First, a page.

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Friday, April 25, 2008

An Old Friend for Questioning

My good friend Hans Peter came visit from the Netherlands. Against all reason he decided he wanted to visit of all places the Andaman Island, so we set off on a journey to these islands barely touched by civilization. It’s a long trip involving changes of planes and a 3 hour boat ride, but I guess that’s what keeps it untouched. Of course Hans-Peter remarked when we finally made it to the palm fringed disturbingly white beaches: ‘well, they don’t have a lot of tourist facilities’.

No matter. If ever the journey was the destination, it was this time. We filled the time with talk, questioned the things we saw and kept our spirits up with the beer we managed to find almost everywhere. Why is it that we know how much crude oil cost, but not how much an acre of land to grow potatoes? What is the beach front premium in India compared to that in Spain? We had a surprisingly fitting theory as to how the world economy worked considering that we were completely sober at the time and a sure-thing plan for a 100 million dollar company.

The one thing we couldn’t crack was waves. If waves are created by wind, which seems reasonable, you’d expect them to go in the wind direction. At sea they seem to do, but when they make it to the beach, they always seem to be rolling on and off the beach. How does the wave know what the orientation of the beach is?

And we missed a lot of transport connections almost, which was all the more exciting since any missed connection would almost certainly mean that we’d miss all other connections too, including HPs flight home. For example, we had one day in Chennai which we decided to fill with a trip to Mamalapuram, for which we arranged for a car. That is, we made a deal with a tout at the airport, whom we presumed to be the driver, but who switched himself at the last minute with a shoeless guy.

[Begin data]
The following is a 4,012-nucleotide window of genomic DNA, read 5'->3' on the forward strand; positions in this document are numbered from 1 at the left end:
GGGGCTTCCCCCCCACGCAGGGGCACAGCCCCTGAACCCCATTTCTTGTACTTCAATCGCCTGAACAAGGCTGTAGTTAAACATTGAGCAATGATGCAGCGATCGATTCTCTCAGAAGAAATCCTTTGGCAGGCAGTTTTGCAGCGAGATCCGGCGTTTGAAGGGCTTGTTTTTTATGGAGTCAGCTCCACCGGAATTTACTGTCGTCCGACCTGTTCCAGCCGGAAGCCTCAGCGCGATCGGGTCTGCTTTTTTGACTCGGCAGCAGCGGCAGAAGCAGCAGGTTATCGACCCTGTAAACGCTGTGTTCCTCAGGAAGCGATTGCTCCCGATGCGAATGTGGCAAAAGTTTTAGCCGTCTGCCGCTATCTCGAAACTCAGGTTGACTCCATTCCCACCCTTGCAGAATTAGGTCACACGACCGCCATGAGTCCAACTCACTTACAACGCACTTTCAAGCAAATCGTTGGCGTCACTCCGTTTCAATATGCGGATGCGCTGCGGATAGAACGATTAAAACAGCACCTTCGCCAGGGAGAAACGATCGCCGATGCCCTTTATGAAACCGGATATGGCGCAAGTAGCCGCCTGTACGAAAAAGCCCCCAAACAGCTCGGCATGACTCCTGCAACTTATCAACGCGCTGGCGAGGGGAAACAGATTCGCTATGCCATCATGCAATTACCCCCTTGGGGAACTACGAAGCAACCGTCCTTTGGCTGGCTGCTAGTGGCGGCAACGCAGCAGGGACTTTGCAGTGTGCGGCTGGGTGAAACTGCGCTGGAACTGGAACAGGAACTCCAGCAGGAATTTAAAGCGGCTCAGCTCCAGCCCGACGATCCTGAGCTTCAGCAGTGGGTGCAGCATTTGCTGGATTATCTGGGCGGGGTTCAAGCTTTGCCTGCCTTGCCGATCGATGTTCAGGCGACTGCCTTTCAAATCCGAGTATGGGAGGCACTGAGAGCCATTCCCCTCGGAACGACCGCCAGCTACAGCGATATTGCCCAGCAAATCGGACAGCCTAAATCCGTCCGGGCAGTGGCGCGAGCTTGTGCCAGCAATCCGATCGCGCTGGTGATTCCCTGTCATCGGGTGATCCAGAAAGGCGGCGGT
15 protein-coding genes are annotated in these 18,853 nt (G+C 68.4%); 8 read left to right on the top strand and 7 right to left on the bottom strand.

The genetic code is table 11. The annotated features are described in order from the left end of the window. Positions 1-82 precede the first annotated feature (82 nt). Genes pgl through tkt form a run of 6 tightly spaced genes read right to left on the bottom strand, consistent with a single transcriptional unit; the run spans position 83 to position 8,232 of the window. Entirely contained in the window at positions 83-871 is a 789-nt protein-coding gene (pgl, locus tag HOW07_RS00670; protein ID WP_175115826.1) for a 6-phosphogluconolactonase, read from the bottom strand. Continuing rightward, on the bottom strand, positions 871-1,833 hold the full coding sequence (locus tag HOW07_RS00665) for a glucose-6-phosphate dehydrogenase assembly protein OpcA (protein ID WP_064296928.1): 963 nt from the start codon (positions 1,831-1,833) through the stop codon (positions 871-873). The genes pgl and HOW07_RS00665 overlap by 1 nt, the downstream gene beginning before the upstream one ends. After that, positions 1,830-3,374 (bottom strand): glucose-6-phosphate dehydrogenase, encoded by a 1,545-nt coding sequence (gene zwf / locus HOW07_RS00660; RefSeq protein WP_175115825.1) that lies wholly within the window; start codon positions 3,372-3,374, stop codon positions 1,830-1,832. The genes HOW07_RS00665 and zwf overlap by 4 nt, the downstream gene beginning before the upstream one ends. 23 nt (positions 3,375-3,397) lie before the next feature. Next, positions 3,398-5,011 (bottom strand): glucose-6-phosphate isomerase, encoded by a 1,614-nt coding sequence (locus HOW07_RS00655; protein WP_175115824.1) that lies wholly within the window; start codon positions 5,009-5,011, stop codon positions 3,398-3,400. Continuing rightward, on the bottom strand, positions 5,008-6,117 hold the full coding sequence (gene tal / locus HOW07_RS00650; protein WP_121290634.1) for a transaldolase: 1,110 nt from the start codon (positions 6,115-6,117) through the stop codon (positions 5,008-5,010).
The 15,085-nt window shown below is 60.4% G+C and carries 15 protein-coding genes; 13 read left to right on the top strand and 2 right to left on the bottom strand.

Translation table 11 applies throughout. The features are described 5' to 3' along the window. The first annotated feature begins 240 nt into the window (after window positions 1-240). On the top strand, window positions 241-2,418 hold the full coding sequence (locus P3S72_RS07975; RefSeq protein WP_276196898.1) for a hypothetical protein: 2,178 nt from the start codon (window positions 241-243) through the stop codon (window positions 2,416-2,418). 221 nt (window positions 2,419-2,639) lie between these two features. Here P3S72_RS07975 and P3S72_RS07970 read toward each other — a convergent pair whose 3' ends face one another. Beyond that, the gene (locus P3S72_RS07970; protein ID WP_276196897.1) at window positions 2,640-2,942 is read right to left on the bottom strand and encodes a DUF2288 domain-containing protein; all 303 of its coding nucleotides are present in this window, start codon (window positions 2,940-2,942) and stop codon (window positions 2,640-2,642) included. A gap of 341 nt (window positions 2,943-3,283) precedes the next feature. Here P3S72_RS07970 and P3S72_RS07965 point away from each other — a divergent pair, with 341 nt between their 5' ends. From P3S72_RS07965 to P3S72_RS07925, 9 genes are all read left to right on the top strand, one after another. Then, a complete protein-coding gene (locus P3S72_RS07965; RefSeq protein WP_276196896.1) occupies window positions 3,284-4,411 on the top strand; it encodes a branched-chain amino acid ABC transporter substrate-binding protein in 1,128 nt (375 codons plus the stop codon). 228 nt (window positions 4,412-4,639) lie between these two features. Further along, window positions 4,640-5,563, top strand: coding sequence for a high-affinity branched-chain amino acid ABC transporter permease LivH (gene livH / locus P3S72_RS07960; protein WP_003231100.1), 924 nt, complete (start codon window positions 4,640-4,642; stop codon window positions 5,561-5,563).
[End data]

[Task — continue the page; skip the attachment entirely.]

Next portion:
The not wearing shoes didn’t turn out to be the worst. He didn’t speak English either, nor Hindi (which wouldn’t have helped much). Moreover he couldn’t drive. On the way there, it was sort of ok, the main challenge was trying to explain where we wanted to stop and where not. The return drive was more of a problem. The traffic was getting busier and we were running out time. Worse, I lost the card where I had written the words ‘go faster’ in Tamil on while swimming.

So we crawled through the evening traffic with rickshaws, motor bikes, cars and busses overtaking us left and right. We could barely keep up with the bicyclists. With slightly less than 25 minutes on the clock we made it to the airport and tried to run in. Not so fast. Indian airports you can only enter with a ticket or a print of your email. We had none. Fortunately they provide for airline offices outside that will make said print (which you then inside can trade for a boarding pass), so we queued impatiently up at the Air Deccan counter. When it was our turn, the guy typed around for a bit and then announced that we were not on the flight.

Not good. We asked him to check under various permutations of names, but nothing helped. We were about to just book a new ticket, when my iphone jumped to the rescue. I quickly opened gmail.com and the wait started for India’s GPRS to deliver the data. When it finally opened, I could show the guy that we *did* have a reservation. Ha. Only as it turned out not on Air Deccan, but on Indigo, an hour later and which was delayed. So after an apology or two we made our way quickly to the airport bar.

1 comments:

Alex said...

The last, heavy lidded, questioning look of a dying patient proved more than young Dr. Joseph Martin Swindt could bear. Like many a conscientious general practitioner, he believed he had made a faulty diagnosis.
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